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Israeli Arabs alarmed over Benny Gantz supporting Trump’s plan

Israeli-Arab politicians warn that they will not support a Blue and White-led coalition after the elections, if party head Benny Gantz keeps supporting the Trump administration's peace plan.

It took time for the Blue and White party leaders to understand that Chairman Benny Gantz’s unconditional support of US President Donald Trump’s program has placed them in a Catch-22. Before the two election campaigns (April and September 2019), Gantz’s party viewed cooperation of Blue and White and the Arab Joint List as a historic opportunity for Jewish-Arab cooperation. But recent developments have turned this opportunity into a catastrophic crisis — one that might not be repaired after the elections of March 2.

In May 2019, after Attorney General Avichai Mandelblit announced his intention to indict Prime Minister Benjamin Netanyahu pending a hearing, Blue and White organized a demonstration in Tel Aviv with the participation of all the factions in the opposition, against corruption and in favor of the rule of law and democracy. Joint List Chairman Ayman Odeh expressed willingness to participate in the demonstration, and Knesset member Ofer Shelah (Blue and White) invited him to speak. The right-wing camp within Blue and White, including Knesset members Moshe Ya’alon, Yoaz Hendel and Zvi Hauser, opposed the invitation to Odeh and argued that it would thwart all options of recruiting right-wing voters in the future. True, they did not use the kind of pejorative rhetoric used by Yisrael Beitenu leader Avigdor Liberman — such as “fifth column” and “supporters of terrorism” — but they essentially transmitted the same message: "Arabs not wanted here." On the other hand, Gantz understood that he would not be able to cobble together a government without the support of the Joint List (from inside or outside). Therefore, a few hours before the demonstration, Gantz himself invited Odeh to speak. The sky didn’t fall and Gantz and Odeh agreed to political cooperation.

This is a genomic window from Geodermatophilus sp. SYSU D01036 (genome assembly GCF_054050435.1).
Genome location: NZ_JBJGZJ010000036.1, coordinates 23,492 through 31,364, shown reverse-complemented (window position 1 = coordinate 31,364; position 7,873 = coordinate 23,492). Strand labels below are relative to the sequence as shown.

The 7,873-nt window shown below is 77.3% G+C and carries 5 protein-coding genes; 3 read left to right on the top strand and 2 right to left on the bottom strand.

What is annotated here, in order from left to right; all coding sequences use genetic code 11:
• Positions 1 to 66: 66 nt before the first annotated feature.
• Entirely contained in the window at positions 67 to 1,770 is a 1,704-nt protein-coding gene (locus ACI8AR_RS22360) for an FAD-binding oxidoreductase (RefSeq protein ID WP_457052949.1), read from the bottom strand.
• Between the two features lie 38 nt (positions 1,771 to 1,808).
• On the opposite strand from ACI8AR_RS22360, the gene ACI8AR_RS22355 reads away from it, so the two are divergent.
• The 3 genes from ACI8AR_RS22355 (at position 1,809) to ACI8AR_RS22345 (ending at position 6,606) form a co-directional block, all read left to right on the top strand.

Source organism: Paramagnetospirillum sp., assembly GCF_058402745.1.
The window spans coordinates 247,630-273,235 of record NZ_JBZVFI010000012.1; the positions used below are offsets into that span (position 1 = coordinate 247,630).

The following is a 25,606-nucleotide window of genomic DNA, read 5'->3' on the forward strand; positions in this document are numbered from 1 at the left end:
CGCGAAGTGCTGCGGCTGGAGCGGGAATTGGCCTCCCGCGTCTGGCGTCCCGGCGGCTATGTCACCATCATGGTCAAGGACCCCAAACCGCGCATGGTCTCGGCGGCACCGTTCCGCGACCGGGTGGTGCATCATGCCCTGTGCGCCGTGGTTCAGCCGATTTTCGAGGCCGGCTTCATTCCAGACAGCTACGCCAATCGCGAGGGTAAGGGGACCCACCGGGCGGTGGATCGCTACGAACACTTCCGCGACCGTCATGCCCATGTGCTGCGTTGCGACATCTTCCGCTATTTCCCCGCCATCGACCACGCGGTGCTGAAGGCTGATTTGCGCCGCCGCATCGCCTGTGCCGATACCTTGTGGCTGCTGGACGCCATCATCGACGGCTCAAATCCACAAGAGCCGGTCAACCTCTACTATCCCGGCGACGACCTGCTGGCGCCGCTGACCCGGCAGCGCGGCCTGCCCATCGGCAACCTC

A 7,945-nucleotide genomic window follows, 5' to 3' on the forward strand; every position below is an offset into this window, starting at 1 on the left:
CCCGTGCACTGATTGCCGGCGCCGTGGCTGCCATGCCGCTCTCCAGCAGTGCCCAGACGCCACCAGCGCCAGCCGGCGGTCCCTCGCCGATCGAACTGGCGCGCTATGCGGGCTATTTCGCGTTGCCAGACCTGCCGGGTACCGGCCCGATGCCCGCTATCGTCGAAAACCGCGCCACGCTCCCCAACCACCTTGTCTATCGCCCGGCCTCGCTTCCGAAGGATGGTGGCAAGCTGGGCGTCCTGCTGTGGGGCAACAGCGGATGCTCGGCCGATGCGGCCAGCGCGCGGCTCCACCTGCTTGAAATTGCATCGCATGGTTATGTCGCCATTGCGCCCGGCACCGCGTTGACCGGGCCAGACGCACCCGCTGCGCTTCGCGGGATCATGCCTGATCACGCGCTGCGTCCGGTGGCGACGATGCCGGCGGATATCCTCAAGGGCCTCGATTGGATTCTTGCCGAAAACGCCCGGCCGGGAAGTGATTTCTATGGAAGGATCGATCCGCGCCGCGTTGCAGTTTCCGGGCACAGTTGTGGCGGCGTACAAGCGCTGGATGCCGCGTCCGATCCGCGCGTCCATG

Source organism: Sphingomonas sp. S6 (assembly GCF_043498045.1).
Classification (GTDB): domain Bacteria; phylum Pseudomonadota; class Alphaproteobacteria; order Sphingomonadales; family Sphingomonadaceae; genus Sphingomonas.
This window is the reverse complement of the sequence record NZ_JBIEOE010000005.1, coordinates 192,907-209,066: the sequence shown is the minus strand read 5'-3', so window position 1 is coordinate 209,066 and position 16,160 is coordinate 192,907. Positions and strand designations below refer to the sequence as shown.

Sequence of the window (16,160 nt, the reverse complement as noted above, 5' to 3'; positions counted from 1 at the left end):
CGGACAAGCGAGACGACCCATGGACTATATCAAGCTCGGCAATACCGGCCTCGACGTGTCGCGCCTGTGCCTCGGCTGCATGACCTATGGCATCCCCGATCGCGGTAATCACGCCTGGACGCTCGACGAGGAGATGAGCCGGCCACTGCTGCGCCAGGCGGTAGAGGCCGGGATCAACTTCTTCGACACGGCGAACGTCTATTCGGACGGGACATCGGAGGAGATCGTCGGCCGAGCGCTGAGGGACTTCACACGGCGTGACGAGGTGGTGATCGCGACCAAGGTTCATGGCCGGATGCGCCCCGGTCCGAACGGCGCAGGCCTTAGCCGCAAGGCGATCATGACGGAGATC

Meanwhile, Odeh was the object of criticism of his public for attending a demonstration of the Blue and White “chief-of-staff party” (three former Israel Defense Forces generals are part of the party’s leadership). Thus, Odeh’s answer to his detractors was to say, “The fight against Netanyahu’s corruption and his attempts to destroy democracy in order to hold onto his seat is a joint struggle of all the democratic forces — Jews and Arabs alike. Therefore, there must be representation of all the factions of the opposition. I am willing to speak against the dangers of a Netanyahu government from all possible platforms.”

After the election in September 2019, the Joint List — minus three Balad faction members — recommended to Israel’s President Reuven Rivlin that Gantz be tasked with assembling a government. Ultimately, no government was created. But it seemed that the cooperation would continue in the third election campaign as well.

On Jan. 28, Trump whipped out his “deal of the century.” A day earlier, Gantz had been invited to the White House where he was photographed with the American president and where he toed the line with the "deal." The president’s peace program is a “meaningful milestone," said Gantz, quickly adding, "Immediately after the elections, I will work to implement it in a permanent government with the coordination of the other countries in the region." Gantz expressed no reservations regarding the main problem of the president’s program: land exchange. To put it more precisely, the program mandates a transfer of the authority over Israeli-Arab citizens from the Wadi Ara and Triangle localities to the Palestinian Authority (PA). In his rush to show that he is more Netanyahu than Netanyahu himself, Gantz hurried to announce that he would bring the entire plan as is to the Knesset for authorization in one fell swoop.